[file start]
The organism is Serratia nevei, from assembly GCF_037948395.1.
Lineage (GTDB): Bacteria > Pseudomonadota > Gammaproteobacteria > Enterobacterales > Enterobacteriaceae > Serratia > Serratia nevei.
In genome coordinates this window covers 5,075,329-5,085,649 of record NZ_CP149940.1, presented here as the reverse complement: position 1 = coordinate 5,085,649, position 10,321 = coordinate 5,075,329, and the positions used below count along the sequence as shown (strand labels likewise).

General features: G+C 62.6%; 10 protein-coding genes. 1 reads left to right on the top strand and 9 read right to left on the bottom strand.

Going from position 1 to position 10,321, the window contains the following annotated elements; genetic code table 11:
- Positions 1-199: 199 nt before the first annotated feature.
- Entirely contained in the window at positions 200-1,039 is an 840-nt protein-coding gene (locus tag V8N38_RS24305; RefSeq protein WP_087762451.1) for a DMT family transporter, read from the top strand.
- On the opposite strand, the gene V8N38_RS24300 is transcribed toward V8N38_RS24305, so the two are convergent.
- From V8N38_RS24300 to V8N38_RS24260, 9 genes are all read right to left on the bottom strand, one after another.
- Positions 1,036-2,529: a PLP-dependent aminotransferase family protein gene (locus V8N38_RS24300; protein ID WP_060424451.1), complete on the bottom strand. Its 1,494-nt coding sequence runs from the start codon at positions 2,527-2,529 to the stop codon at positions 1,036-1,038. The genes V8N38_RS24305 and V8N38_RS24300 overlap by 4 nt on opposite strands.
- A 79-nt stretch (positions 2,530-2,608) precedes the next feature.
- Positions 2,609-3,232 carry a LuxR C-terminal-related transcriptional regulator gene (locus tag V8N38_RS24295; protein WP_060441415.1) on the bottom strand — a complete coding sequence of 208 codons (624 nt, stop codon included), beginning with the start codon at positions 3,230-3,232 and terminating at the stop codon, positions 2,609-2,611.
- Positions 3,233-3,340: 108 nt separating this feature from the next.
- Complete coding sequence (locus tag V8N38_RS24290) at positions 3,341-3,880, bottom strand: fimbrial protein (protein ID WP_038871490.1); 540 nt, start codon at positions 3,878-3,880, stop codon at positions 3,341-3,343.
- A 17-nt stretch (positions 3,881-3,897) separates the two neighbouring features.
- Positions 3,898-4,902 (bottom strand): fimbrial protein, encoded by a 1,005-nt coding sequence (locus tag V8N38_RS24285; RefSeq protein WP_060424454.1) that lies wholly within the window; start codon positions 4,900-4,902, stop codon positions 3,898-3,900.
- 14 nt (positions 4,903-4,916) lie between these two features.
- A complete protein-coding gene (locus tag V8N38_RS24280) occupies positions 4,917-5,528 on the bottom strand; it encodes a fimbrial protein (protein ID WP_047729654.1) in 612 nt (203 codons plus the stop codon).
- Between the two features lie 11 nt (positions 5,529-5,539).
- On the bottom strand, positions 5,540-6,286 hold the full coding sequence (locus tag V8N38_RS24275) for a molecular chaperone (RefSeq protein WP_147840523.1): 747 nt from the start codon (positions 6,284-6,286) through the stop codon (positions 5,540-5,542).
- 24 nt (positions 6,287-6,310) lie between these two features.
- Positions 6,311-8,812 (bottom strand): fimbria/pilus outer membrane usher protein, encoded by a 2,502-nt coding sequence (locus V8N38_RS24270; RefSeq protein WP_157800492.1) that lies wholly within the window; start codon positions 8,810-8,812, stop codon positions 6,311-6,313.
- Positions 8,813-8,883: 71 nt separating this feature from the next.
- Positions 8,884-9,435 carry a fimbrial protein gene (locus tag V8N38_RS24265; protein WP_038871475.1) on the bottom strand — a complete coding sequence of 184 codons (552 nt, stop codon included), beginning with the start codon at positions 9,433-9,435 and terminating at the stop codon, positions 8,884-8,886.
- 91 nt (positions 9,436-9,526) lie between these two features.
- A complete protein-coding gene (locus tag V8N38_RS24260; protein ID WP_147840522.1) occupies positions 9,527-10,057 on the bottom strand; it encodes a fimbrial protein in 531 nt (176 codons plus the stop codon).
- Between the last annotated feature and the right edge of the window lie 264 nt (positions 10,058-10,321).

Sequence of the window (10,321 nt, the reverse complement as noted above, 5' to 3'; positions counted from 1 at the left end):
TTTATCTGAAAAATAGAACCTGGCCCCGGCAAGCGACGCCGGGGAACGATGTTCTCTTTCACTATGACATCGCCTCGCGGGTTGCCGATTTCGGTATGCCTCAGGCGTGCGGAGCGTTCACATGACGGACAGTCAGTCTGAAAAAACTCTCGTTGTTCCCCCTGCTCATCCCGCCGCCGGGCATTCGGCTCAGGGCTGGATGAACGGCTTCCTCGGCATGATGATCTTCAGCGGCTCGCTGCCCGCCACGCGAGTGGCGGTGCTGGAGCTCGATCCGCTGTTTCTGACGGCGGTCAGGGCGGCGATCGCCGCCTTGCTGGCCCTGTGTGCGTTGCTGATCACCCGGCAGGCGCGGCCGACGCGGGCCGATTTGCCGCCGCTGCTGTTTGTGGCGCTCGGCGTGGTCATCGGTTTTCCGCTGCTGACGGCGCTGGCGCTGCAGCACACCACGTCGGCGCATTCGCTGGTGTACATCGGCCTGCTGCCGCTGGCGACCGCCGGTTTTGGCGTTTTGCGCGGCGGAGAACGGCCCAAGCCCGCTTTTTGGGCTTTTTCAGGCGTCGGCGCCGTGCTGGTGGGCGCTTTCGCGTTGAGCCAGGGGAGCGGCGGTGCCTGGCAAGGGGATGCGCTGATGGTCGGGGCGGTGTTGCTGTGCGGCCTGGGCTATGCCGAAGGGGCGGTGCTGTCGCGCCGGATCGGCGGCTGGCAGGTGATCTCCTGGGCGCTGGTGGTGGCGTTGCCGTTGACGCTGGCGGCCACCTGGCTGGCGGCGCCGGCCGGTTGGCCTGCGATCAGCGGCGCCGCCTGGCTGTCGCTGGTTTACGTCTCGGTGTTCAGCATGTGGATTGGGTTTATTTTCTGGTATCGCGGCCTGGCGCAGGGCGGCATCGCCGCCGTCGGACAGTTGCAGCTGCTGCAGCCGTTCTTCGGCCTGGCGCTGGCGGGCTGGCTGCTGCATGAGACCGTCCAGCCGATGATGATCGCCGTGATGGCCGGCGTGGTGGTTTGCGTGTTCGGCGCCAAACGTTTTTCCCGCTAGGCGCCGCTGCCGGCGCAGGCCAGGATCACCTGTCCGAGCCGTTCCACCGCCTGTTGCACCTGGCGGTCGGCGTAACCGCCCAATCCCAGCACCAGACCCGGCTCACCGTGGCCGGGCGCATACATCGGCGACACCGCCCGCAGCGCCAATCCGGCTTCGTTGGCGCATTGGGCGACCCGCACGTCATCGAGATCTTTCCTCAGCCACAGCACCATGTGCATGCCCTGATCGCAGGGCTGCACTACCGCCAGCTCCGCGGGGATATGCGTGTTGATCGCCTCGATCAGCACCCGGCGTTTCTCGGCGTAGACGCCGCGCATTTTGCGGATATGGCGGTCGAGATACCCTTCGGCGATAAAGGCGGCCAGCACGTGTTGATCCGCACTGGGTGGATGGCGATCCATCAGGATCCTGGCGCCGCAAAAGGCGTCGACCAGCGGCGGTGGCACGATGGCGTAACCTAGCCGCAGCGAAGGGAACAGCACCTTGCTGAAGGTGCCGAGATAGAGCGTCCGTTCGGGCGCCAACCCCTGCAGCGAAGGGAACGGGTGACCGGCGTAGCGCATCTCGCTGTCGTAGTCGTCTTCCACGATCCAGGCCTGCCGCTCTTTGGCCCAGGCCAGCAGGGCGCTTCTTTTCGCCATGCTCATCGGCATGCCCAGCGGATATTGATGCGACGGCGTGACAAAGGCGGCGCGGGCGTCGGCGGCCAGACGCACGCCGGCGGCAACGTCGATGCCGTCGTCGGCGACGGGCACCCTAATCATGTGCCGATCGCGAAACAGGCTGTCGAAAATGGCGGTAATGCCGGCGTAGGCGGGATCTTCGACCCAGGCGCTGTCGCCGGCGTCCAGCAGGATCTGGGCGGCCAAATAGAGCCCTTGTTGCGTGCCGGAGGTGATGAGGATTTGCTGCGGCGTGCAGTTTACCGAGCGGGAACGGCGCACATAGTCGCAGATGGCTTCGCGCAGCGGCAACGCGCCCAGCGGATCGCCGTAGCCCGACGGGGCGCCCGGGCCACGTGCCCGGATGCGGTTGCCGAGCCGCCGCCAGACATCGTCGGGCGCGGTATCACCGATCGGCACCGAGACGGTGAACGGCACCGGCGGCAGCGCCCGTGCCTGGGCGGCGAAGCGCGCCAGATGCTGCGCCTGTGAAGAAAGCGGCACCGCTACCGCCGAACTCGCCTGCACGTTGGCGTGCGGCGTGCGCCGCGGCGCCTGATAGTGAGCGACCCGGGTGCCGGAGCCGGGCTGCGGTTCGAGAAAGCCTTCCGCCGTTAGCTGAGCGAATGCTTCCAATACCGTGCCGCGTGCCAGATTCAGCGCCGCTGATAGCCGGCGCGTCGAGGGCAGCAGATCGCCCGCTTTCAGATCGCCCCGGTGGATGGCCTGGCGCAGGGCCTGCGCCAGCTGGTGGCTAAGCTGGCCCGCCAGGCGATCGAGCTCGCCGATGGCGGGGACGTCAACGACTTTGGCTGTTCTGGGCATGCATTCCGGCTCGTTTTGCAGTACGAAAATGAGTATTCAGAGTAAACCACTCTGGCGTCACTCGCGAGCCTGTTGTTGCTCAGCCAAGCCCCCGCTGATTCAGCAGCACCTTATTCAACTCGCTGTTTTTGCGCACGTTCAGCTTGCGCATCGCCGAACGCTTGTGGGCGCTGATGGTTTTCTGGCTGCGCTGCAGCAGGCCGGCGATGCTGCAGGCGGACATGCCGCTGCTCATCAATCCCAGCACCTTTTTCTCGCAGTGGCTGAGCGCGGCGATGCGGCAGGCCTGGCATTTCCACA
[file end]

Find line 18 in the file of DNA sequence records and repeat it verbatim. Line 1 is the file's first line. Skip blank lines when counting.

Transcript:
- A complete protein-coding gene (locus tag V8N38_RS24280) occupies positions 4,917-5,528 on the bottom strand; it encodes a fimbrial protein (protein ID WP_047729654.1) in 612 nt (203 codons plus the stop codon).